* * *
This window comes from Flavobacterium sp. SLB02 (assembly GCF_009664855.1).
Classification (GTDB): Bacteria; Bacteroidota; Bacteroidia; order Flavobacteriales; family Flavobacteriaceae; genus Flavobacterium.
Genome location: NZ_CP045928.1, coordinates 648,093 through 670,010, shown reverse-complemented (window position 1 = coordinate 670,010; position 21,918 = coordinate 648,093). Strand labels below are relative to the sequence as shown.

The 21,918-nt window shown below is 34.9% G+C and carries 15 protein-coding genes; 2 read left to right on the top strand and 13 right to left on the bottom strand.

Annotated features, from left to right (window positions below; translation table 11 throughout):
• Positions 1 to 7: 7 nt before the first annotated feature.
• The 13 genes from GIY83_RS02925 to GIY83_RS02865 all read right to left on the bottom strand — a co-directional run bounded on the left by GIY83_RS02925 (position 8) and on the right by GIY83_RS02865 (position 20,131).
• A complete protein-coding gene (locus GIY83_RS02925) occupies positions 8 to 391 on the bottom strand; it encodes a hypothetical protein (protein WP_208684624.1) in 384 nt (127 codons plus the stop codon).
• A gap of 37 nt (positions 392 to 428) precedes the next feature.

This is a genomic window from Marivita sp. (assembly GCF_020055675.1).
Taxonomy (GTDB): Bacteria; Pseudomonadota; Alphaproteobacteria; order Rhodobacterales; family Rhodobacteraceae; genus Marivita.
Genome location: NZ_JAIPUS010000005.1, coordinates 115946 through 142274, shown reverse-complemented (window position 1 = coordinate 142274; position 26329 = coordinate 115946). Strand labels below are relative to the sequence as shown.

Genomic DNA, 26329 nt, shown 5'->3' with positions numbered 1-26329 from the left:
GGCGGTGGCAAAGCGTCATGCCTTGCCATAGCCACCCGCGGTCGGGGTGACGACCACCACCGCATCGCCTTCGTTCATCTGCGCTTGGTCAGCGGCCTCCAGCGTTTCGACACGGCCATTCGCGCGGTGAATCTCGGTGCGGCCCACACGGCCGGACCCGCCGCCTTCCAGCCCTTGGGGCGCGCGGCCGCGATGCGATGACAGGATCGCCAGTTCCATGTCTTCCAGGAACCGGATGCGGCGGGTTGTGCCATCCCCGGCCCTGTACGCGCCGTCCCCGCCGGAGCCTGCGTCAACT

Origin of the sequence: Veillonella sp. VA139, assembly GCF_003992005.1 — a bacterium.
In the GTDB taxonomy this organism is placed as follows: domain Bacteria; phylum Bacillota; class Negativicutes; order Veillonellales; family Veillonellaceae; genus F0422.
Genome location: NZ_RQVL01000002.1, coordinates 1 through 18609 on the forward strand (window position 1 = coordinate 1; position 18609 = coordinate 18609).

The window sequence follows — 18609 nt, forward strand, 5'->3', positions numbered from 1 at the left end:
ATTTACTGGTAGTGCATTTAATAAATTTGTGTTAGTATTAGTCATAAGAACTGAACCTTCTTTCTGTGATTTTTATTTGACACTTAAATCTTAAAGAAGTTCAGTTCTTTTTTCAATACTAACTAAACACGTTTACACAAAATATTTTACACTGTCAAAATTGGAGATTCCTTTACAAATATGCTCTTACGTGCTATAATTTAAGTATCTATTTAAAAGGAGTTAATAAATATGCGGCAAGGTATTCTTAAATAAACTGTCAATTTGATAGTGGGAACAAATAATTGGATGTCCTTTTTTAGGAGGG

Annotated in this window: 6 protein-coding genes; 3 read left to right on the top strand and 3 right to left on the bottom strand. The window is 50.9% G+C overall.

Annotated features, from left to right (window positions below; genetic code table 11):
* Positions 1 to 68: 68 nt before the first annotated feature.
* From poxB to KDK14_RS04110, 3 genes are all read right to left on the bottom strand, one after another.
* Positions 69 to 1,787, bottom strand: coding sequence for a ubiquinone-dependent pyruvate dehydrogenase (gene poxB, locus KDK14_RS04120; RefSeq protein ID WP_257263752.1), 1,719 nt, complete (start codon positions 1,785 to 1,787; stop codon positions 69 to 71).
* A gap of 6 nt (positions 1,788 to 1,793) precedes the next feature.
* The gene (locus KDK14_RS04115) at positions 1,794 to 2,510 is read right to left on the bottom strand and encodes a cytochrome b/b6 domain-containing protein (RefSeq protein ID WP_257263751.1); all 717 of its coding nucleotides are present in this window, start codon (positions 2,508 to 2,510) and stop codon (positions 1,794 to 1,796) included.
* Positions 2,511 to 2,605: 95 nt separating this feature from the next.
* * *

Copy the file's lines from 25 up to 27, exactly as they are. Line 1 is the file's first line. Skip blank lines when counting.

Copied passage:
* A gap of 6 nt (positions 1,788 to 1,793) precedes the next feature.
* The gene (locus KDK14_RS04115) at positions 1,794 to 2,510 is read right to left on the bottom strand and encodes a cytochrome b/b6 domain-containing protein (RefSeq protein ID WP_257263751.1); all 717 of its coding nucleotides are present in this window, start codon (positions 2,508 to 2,510) and stop codon (positions 1,794 to 1,796) included.
* Positions 2,511 to 2,605: 95 nt separating this feature from the next.